In still another embodiment, wherein the continuously variable semiactive damper is controlled in accordance with a modified version of either the policy predicated upon the product of the absolute velocity of the supported member times the relative velocity of the supported and supporting members, or the control policy predicated upon the product of the relative displacement and the relative velocity of the members, the damping forces produced when the damper is in its on state are caused to be proportional to the relative velocity between the supported and supporting members when such damping forces are smaller than those that would be produced by implementation of the standard version of the control policy.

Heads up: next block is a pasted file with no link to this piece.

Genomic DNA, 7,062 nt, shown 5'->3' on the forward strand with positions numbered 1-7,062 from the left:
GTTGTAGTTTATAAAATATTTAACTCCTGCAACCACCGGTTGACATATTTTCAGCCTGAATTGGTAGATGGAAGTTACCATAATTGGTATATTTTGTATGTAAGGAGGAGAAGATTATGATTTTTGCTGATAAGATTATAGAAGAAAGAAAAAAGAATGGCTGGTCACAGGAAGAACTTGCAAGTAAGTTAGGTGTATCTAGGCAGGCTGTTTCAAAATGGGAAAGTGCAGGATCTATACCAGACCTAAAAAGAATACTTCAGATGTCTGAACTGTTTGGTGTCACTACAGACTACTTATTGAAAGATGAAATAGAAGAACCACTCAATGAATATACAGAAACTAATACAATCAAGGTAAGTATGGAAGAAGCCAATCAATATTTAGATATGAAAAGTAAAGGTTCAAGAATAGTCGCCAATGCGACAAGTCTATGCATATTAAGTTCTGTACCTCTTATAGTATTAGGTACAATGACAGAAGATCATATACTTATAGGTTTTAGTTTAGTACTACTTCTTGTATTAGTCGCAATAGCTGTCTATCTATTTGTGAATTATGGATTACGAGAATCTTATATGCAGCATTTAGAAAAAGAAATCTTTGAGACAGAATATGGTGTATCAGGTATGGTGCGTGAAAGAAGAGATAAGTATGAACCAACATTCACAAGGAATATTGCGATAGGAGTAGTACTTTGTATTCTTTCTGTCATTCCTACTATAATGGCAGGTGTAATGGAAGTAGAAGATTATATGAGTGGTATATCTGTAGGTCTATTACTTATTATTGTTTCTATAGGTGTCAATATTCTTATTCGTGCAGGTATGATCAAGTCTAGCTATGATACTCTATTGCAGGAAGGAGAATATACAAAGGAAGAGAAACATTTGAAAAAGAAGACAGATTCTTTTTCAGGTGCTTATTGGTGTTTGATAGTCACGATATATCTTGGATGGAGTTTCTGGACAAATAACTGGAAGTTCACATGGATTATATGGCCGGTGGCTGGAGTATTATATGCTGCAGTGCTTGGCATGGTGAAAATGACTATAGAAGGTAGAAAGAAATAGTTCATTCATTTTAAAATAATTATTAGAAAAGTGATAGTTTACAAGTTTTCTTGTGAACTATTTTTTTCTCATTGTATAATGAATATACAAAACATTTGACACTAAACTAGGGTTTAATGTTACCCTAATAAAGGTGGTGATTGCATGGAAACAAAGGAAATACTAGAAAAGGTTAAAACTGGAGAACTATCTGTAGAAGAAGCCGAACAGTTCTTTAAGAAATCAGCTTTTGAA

In a further embodiment, wherein the system is one containing a tire or other resilient deformable member that during system operation undergoes periodic deformation and relaxation, with ensuing respective storage and release of energy, switching of the continuously variable semiactive damper from one to another of its operating conditions or states is delayed until such time as the energy stored by the deformable member is no greater than some preselected low magnitude. In a modification of this embodiment, switching of the damper state is delayed until the foregoing event, or until a preselected motion occurring in the system has some preselected low magnitude, whichever occurs first.